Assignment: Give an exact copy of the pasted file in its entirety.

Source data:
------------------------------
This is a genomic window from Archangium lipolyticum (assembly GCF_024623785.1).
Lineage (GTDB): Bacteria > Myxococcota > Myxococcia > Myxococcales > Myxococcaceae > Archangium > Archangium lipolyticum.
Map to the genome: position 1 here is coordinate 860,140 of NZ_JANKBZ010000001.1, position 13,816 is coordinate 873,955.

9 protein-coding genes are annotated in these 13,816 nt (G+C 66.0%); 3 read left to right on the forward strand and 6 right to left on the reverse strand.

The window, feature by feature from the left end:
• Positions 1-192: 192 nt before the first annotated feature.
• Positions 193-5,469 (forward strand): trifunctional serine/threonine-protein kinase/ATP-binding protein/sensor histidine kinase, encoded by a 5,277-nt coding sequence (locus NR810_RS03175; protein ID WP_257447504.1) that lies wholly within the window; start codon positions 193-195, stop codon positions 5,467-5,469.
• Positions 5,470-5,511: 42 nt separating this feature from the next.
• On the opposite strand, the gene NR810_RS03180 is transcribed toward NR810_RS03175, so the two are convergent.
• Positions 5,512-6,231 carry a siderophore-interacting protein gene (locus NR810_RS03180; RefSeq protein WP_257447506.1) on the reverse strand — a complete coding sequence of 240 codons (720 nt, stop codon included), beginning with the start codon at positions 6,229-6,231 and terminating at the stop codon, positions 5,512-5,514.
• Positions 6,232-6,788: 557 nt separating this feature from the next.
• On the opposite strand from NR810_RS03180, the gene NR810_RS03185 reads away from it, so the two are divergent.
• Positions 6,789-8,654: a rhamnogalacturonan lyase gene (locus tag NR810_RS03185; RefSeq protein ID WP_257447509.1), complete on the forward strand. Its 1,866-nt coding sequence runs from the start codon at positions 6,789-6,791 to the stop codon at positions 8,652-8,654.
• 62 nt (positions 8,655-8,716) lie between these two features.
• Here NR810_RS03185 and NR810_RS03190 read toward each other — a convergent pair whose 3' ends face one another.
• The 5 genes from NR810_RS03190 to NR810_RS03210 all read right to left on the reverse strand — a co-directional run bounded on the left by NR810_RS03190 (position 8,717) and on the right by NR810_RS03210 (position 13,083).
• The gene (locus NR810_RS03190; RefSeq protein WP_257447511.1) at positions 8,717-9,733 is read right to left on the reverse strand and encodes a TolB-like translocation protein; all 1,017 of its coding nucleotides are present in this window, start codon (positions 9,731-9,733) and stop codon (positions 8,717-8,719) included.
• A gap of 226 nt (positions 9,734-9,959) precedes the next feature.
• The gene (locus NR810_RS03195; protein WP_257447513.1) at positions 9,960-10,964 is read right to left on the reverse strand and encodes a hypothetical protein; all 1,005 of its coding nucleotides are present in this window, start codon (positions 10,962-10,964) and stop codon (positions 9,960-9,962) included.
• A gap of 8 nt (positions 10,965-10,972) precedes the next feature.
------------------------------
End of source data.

This is a genomic window from Archangium lipolyticum (assembly GCF_024623785.1).
Lineage (GTDB): Bacteria > Myxococcota > Myxococcia > Myxococcales > Myxococcaceae > Archangium > Archangium lipolyticum.
Map to the genome: position 1 here is coordinate 860,140 of NZ_JANKBZ010000001.1, position 13,816 is coordinate 873,955.

9 protein-coding genes are annotated in these 13,816 nt (G+C 66.0%); 3 read left to right on the forward strand and 6 right to left on the reverse strand.

The window, feature by feature from the left end:
• Positions 1-192: 192 nt before the first annotated feature.
• Positions 193-5,469 (forward strand): trifunctional serine/threonine-protein kinase/ATP-binding protein/sensor histidine kinase, encoded by a 5,277-nt coding sequence (locus NR810_RS03175; protein ID WP_257447504.1) that lies wholly within the window; start codon positions 193-195, stop codon positions 5,467-5,469.
• Positions 5,470-5,511: 42 nt separating this feature from the next.
• On the opposite strand, the gene NR810_RS03180 is transcribed toward NR810_RS03175, so the two are convergent.
• Positions 5,512-6,231 carry a siderophore-interacting protein gene (locus NR810_RS03180; RefSeq protein WP_257447506.1) on the reverse strand — a complete coding sequence of 240 codons (720 nt, stop codon included), beginning with the start codon at positions 6,229-6,231 and terminating at the stop codon, positions 5,512-5,514.
• Positions 6,232-6,788: 557 nt separating this feature from the next.
• On the opposite strand from NR810_RS03180, the gene NR810_RS03185 reads away from it, so the two are divergent.
• Positions 6,789-8,654: a rhamnogalacturonan lyase gene (locus tag NR810_RS03185; RefSeq protein ID WP_257447509.1), complete on the forward strand. Its 1,866-nt coding sequence runs from the start codon at positions 6,789-6,791 to the stop codon at positions 8,652-8,654.
• 62 nt (positions 8,655-8,716) lie between these two features.
• Here NR810_RS03185 and NR810_RS03190 read toward each other — a convergent pair whose 3' ends face one another.
• The 5 genes from NR810_RS03190 to NR810_RS03210 all read right to left on the reverse strand — a co-directional run bounded on the left by NR810_RS03190 (position 8,717) and on the right by NR810_RS03210 (position 13,083).
• The gene (locus NR810_RS03190; RefSeq protein WP_257447511.1) at positions 8,717-9,733 is read right to left on the reverse strand and encodes a TolB-like translocation protein; all 1,017 of its coding nucleotides are present in this window, start codon (positions 9,731-9,733) and stop codon (positions 8,717-8,719) included.
• A gap of 226 nt (positions 9,734-9,959) precedes the next feature.
• The gene (locus NR810_RS03195; protein WP_257447513.1) at positions 9,960-10,964 is read right to left on the reverse strand and encodes a hypothetical protein; all 1,005 of its coding nucleotides are present in this window, start codon (positions 10,962-10,964) and stop codon (positions 9,960-9,962) included.
• A gap of 8 nt (positions 10,965-10,972) precedes the next feature.